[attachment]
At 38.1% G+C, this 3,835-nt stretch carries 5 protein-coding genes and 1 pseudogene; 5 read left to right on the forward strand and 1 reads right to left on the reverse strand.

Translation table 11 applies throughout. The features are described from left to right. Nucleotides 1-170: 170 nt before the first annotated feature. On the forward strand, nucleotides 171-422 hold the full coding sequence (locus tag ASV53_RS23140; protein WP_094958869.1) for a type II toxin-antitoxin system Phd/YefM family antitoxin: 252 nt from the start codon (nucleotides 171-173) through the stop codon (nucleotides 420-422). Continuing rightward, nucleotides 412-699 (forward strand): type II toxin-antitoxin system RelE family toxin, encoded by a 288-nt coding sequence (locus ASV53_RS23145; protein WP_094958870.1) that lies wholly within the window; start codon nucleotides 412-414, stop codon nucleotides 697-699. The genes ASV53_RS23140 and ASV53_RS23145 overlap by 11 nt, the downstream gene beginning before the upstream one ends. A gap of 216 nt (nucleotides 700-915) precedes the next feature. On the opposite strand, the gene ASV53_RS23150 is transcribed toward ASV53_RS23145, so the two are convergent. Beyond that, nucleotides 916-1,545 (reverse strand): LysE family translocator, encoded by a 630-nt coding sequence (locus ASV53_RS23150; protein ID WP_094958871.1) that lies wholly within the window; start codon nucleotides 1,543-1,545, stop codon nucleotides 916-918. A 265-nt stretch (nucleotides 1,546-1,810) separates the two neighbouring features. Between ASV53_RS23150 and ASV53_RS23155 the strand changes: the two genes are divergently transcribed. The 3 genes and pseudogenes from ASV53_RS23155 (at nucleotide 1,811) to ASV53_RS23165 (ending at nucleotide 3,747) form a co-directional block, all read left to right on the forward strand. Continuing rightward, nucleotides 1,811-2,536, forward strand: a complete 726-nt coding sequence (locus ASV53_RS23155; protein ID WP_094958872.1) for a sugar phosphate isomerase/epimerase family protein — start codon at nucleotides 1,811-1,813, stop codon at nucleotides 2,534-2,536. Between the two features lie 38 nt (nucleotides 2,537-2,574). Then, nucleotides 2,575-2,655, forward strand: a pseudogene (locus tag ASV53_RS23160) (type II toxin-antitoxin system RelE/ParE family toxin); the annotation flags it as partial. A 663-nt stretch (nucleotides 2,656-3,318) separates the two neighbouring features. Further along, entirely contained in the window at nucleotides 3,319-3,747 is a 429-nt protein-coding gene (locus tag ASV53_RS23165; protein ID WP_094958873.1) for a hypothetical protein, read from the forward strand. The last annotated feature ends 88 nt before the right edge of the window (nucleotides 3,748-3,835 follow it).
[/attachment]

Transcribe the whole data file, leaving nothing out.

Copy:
At 38.1% G+C, this 3,835-nt stretch carries 5 protein-coding genes and 1 pseudogene; 5 read left to right on the forward strand and 1 reads right to left on the reverse strand.

Translation table 11 applies throughout. The features are described from left to right. Nucleotides 1-170: 170 nt before the first annotated feature. On the forward strand, nucleotides 171-422 hold the full coding sequence (locus tag ASV53_RS23140; protein WP_094958869.1) for a type II toxin-antitoxin system Phd/YefM family antitoxin: 252 nt from the start codon (nucleotides 171-173) through the stop codon (nucleotides 420-422). Continuing rightward, nucleotides 412-699 (forward strand): type II toxin-antitoxin system RelE family toxin, encoded by a 288-nt coding sequence (locus ASV53_RS23145; protein WP_094958870.1) that lies wholly within the window; start codon nucleotides 412-414, stop codon nucleotides 697-699. The genes ASV53_RS23140 and ASV53_RS23145 overlap by 11 nt, the downstream gene beginning before the upstream one ends. A gap of 216 nt (nucleotides 700-915) precedes the next feature. On the opposite strand, the gene ASV53_RS23150 is transcribed toward ASV53_RS23145, so the two are convergent. Beyond that, nucleotides 916-1,545 (reverse strand): LysE family translocator, encoded by a 630-nt coding sequence (locus ASV53_RS23150; protein ID WP_094958871.1) that lies wholly within the window; start codon nucleotides 1,543-1,545, stop codon nucleotides 916-918. A 265-nt stretch (nucleotides 1,546-1,810) separates the two neighbouring features. Between ASV53_RS23150 and ASV53_RS23155 the strand changes: the two genes are divergently transcribed. The 3 genes and pseudogenes from ASV53_RS23155 (at nucleotide 1,811) to ASV53_RS23165 (ending at nucleotide 3,747) form a co-directional block, all read left to right on the forward strand. Continuing rightward, nucleotides 1,811-2,536, forward strand: a complete 726-nt coding sequence (locus ASV53_RS23155; protein ID WP_094958872.1) for a sugar phosphate isomerase/epimerase family protein — start codon at nucleotides 1,811-1,813, stop codon at nucleotides 2,534-2,536. Between the two features lie 38 nt (nucleotides 2,537-2,574). Then, nucleotides 2,575-2,655, forward strand: a pseudogene (locus tag ASV53_RS23160) (type II toxin-antitoxin system RelE/ParE family toxin); the annotation flags it as partial. A 663-nt stretch (nucleotides 2,656-3,318) separates the two neighbouring features. Further along, entirely contained in the window at nucleotides 3,319-3,747 is a 429-nt protein-coding gene (locus tag ASV53_RS23165; protein ID WP_094958873.1) for a hypothetical protein, read from the forward strand. The last annotated feature ends 88 nt before the right edge of the window (nucleotides 3,748-3,835 follow it).